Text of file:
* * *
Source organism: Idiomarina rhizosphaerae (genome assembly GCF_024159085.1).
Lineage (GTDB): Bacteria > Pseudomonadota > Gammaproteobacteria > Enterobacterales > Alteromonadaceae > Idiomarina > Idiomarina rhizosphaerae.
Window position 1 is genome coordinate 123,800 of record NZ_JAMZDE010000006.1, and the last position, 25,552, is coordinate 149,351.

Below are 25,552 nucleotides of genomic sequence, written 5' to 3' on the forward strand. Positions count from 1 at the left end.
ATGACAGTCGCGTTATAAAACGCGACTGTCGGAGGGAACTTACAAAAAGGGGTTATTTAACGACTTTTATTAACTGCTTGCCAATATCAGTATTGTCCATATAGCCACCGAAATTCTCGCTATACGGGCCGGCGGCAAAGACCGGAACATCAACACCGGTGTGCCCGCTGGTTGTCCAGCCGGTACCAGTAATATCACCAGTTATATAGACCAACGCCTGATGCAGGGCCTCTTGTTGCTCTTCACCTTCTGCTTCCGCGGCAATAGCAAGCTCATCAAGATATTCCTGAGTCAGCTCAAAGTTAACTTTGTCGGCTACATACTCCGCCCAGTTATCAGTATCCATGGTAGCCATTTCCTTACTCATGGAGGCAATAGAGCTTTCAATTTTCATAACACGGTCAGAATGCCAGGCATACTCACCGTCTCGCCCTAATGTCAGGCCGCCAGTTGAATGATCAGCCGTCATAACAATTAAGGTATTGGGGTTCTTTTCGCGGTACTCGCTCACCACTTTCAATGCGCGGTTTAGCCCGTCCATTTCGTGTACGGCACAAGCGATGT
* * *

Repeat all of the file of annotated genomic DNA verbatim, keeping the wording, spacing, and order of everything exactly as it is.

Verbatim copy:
Source organism: Idiomarina rhizosphaerae (genome assembly GCF_024159085.1).
Lineage (GTDB): Bacteria > Pseudomonadota > Gammaproteobacteria > Enterobacterales > Alteromonadaceae > Idiomarina > Idiomarina rhizosphaerae.
Window position 1 is genome coordinate 123,800 of record NZ_JAMZDE010000006.1, and the last position, 25,552, is coordinate 149,351.

Below are 25,552 nucleotides of genomic sequence, written 5' to 3' on the forward strand. Positions count from 1 at the left end.
ATGACAGTCGCGTTATAAAACGCGACTGTCGGAGGGAACTTACAAAAAGGGGTTATTTAACGACTTTTATTAACTGCTTGCCAATATCAGTATTGTCCATATAGCCACCGAAATTCTCGCTATACGGGCCGGCGGCAAAGACCGGAACATCAACACCGGTGTGCCCGCTGGTTGTCCAGCCGGTACCAGTAATATCACCAGTTATATAGACCAACGCCTGATGCAGGGCCTCTTGTTGCTCTTCACCTTCTGCTTCCGCGGCAATAGCAAGCTCATCAAGATATTCCTGAGTCAGCTCAAAGTTAACTTTGTCGGCTACATACTCCGCCCAGTTATCAGTATCCATGGTAGCCATTTCCTTACTCATGGAGGCAATAGAGCTTTCAATTTTCATAACACGGTCAGAATGCCAGGCATACTCACCGTCTCGCCCTAATGTCAGGCCGCCAGTTGAATGATCAGCCGTCATAACAATTAAGGTATTGGGGTTCTTTTCGCGGTACTCGCTCACCACTTTCAATGCGCGGTTTAGCCCGTCCATTTCGTGTACGGCACAAGCGATGT